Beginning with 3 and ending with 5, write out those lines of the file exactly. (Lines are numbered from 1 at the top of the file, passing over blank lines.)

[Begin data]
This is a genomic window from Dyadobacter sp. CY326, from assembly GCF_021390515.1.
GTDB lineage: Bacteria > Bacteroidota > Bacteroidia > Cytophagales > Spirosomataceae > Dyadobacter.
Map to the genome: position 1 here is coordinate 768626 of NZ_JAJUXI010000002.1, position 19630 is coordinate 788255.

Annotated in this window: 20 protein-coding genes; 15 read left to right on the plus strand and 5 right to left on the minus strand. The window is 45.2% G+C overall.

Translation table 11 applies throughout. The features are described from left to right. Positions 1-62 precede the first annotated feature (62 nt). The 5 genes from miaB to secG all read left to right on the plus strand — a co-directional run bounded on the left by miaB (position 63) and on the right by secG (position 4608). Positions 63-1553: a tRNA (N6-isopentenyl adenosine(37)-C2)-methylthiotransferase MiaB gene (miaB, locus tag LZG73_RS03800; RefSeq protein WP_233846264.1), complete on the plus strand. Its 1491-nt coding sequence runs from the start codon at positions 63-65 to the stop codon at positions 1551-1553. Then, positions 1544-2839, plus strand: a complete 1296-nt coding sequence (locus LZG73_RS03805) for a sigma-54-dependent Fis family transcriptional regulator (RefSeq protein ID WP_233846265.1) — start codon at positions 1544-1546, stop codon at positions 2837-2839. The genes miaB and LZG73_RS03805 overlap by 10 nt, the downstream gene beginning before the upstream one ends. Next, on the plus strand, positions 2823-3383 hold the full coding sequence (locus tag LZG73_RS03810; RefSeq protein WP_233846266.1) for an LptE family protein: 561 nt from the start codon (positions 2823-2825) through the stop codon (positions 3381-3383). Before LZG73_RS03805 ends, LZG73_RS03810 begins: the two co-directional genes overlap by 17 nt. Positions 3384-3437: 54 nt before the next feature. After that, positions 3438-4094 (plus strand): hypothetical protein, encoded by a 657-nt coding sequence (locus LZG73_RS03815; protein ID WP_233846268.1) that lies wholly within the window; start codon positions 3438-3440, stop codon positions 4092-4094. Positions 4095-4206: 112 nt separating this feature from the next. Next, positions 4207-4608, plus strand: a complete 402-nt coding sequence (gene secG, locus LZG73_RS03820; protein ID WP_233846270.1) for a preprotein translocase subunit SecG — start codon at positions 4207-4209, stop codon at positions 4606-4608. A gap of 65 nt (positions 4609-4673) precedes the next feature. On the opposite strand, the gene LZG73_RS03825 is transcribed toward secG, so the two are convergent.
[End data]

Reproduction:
Map to the genome: position 1 here is coordinate 768626 of NZ_JAJUXI010000002.1, position 19630 is coordinate 788255.

Annotated in this window: 20 protein-coding genes; 15 read left to right on the plus strand and 5 right to left on the minus strand. The window is 45.2% G+C overall.

Translation table 11 applies throughout. The features are described from left to right. Positions 1-62 precede the first annotated feature (62 nt). The 5 genes from miaB to secG all read left to right on the plus strand — a co-directional run bounded on the left by miaB (position 63) and on the right by secG (position 4608). Positions 63-1553: a tRNA (N6-isopentenyl adenosine(37)-C2)-methylthiotransferase MiaB gene (miaB, locus tag LZG73_RS03800; RefSeq protein WP_233846264.1), complete on the plus strand. Its 1491-nt coding sequence runs from the start codon at positions 63-65 to the stop codon at positions 1551-1553. Then, positions 1544-2839, plus strand: a complete 1296-nt coding sequence (locus LZG73_RS03805) for a sigma-54-dependent Fis family transcriptional regulator (RefSeq protein ID WP_233846265.1) — start codon at positions 1544-1546, stop codon at positions 2837-2839. The genes miaB and LZG73_RS03805 overlap by 10 nt, the downstream gene beginning before the upstream one ends. Next, on the plus strand, positions 2823-3383 hold the full coding sequence (locus tag LZG73_RS03810; RefSeq protein WP_233846266.1) for an LptE family protein: 561 nt from the start codon (positions 2823-2825) through the stop codon (positions 3381-3383). Before LZG73_RS03805 ends, LZG73_RS03810 begins: the two co-directional genes overlap by 17 nt. Positions 3384-3437: 54 nt before the next feature. After that, positions 3438-4094 (plus strand): hypothetical protein, encoded by a 657-nt coding sequence (locus LZG73_RS03815; protein ID WP_233846268.1) that lies wholly within the window; start codon positions 3438-3440, stop codon positions 4092-4094. Positions 4095-4206: 112 nt separating this feature from the next. Next, positions 4207-4608, plus strand: a complete 402-nt coding sequence (gene secG, locus LZG73_RS03820; protein ID WP_233846270.1) for a preprotein translocase subunit SecG — start codon at positions 4207-4209, stop codon at positions 4606-4608. A gap of 65 nt (positions 4609-4673) precedes the next feature. On the opposite strand, the gene LZG73_RS03825 is transcribed toward secG, so the two are convergent.